Employees Unlawfully Disciplined for In-Store Protest, Labor Board Decides

  • October 28, 2016

Six employees who stopped work and engaged in an in-store protest over their alleged mistreatment by a supervisor and to secure permanent jobs for temporary employees were unlawfully disciplined, the National Labor Relations Board has determined. Wal-Mart Stores, Inc., 364 NLRB No. 118 (Aug. 27, 2016). The Board termed the protest a “relatively small, brief, peaceful and confined work stoppage” that did not lose the protection of the National Labor Relations Act under its 10-factor test set forth in Quietflex Mfg. Co., 344 NLRB 1055 (2005).


On October 17, 2012, six Walmart store employees submitted a written complaint to the employer about their supervisor’s use of “racist remarks and threats of physical violence towards associates.” The complaint requested the employer to remove the supervisor, to offer temporary employees permanent positions at the store, and to meet with members of an organization called OUR Walmart (“Organization United for Respect at Walmart”) to discuss these issues.

November 2 Strike

On November 2, two managers arrived at the store shortly after 3:00 a.m. to interview the employees about their complaints, but the employees refused to meet with them. The six employees stopped working prior to the 6:00 a.m. store opening and walked to the customer service area. They refused the managers’ requests to return to work.

When the store opened, four non-employee protesters entered and joined the employees in the customer service area. The group held an 8’ x 10’ banner reading, “Stand up, Live Better, ForRespect.org, OUR Walmart” in front of the customer service area for about five minutes when no customers were present, before moving the banner behind the customer service desk, leaving the desk unobstructed for customers. No customers who entered the store during the protests sought assistance at the service desk and no employees were impeded.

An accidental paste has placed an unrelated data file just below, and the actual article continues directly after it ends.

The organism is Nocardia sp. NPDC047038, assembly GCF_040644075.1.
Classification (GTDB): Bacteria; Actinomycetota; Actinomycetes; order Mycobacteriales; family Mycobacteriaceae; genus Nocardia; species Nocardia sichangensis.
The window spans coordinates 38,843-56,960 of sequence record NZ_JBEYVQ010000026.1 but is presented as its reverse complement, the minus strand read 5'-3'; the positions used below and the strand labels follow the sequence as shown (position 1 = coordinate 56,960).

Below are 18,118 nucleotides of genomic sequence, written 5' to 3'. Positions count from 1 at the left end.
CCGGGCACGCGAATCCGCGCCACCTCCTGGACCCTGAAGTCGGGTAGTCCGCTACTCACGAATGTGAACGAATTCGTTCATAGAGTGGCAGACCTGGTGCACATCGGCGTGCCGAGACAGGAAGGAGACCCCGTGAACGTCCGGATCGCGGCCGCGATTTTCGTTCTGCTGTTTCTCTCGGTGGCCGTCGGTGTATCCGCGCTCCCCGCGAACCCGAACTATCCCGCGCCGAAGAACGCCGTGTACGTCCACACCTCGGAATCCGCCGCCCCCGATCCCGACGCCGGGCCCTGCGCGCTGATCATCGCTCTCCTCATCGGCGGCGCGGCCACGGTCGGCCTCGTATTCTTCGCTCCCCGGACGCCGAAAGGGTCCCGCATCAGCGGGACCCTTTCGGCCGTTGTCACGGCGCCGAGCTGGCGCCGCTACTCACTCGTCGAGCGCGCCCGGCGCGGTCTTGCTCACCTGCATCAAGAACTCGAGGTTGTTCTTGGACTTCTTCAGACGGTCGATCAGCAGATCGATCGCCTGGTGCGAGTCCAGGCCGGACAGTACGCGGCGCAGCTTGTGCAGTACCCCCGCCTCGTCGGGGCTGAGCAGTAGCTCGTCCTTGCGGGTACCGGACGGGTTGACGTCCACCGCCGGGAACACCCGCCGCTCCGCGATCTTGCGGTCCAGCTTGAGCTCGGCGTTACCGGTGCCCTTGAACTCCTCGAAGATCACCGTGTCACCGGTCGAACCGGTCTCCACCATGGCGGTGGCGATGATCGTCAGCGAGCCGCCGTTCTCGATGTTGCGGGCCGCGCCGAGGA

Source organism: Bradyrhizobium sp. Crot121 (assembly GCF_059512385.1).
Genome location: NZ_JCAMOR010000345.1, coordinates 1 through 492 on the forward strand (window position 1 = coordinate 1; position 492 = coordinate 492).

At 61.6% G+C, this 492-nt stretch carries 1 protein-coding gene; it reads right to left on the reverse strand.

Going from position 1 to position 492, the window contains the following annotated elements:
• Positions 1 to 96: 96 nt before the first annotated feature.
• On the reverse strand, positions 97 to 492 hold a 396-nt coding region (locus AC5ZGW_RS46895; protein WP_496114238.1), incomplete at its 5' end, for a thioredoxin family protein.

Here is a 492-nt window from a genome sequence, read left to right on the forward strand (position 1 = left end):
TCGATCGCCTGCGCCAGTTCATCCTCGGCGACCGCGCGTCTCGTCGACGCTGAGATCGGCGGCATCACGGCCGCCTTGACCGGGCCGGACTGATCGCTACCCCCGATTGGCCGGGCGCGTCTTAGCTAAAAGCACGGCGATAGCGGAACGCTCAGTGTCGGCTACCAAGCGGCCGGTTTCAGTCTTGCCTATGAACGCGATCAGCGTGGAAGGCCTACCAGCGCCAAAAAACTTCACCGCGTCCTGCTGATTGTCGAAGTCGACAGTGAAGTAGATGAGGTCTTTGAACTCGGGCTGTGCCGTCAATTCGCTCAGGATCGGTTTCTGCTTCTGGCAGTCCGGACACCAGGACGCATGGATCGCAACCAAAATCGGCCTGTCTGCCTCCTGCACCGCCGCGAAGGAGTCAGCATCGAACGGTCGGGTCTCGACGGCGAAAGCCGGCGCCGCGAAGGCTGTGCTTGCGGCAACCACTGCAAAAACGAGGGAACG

After 6:15 a.m., additional non-employee protesters joined the six employees in the customer service area, taking photographs, wearing OUR Walmart T-shirts, and holding signs. One manager told them they should leave the store, but they did not do so. At its largest, the group in the customer service area numbered 15-to-19 protesters, including the six employees.

At 6:29 a.m., the six employees moved to “Action Alley,” an aisle close to the store entrance, where they were joined by two non-employee protesters. The employees wore OUR Walmart T-shirts and one held a 3’ x 2’ sign reading “ULP Strike.” After managers said they were blocking customers, they returned to the customer service area. At 6:38 a.m., the six employees clocked out and left the store. The non-employee protesters also left the store.

Pursuant to the store’s disciplinary policy, the six employees received “disciplinary coachings” or warnings for engaging in the work stoppage. Among others, the coaching documents stated the reasons for coaching included “inappropriate conduct, unauthorized use of company time,” and “abandoned work immediately before grand opening event and refused to return to work after being told to do so.”